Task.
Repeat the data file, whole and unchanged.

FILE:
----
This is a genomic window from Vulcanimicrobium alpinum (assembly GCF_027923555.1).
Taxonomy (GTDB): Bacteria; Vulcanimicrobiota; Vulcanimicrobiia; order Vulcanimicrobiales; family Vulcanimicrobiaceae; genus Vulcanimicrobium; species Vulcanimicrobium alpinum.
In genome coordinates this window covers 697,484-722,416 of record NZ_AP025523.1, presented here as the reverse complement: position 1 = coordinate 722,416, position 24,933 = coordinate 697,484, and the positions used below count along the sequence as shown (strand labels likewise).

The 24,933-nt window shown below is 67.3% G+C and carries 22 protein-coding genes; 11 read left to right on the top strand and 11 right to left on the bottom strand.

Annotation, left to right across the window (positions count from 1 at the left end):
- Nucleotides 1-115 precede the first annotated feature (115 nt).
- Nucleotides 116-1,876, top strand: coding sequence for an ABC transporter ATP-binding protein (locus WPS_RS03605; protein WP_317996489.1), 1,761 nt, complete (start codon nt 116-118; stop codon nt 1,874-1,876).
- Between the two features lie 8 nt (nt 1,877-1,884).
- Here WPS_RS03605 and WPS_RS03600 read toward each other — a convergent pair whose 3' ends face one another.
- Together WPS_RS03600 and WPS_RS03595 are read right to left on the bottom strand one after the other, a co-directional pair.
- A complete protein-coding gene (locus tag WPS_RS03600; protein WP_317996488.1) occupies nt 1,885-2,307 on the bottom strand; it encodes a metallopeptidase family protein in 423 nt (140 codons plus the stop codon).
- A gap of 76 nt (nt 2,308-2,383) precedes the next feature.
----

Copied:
This is a genomic window from Vulcanimicrobium alpinum (assembly GCF_027923555.1).
Taxonomy (GTDB): Bacteria; Vulcanimicrobiota; Vulcanimicrobiia; order Vulcanimicrobiales; family Vulcanimicrobiaceae; genus Vulcanimicrobium; species Vulcanimicrobium alpinum.
In genome coordinates this window covers 697,484-722,416 of record NZ_AP025523.1, presented here as the reverse complement: position 1 = coordinate 722,416, position 24,933 = coordinate 697,484, and the positions used below count along the sequence as shown (strand labels likewise).

The 24,933-nt window shown below is 67.3% G+C and carries 22 protein-coding genes; 11 read left to right on the top strand and 11 right to left on the bottom strand.

Annotation, left to right across the window (positions count from 1 at the left end):
- Nucleotides 1-115 precede the first annotated feature (115 nt).
- Nucleotides 116-1,876, top strand: coding sequence for an ABC transporter ATP-binding protein (locus WPS_RS03605; protein WP_317996489.1), 1,761 nt, complete (start codon nt 116-118; stop codon nt 1,874-1,876).
- Between the two features lie 8 nt (nt 1,877-1,884).
- Here WPS_RS03605 and WPS_RS03600 read toward each other — a convergent pair whose 3' ends face one another.
- Together WPS_RS03600 and WPS_RS03595 are read right to left on the bottom strand one after the other, a co-directional pair.
- A complete protein-coding gene (locus tag WPS_RS03600; protein WP_317996488.1) occupies nt 1,885-2,307 on the bottom strand; it encodes a metallopeptidase family protein in 423 nt (140 codons plus the stop codon).
- A gap of 76 nt (nt 2,308-2,383) precedes the next feature.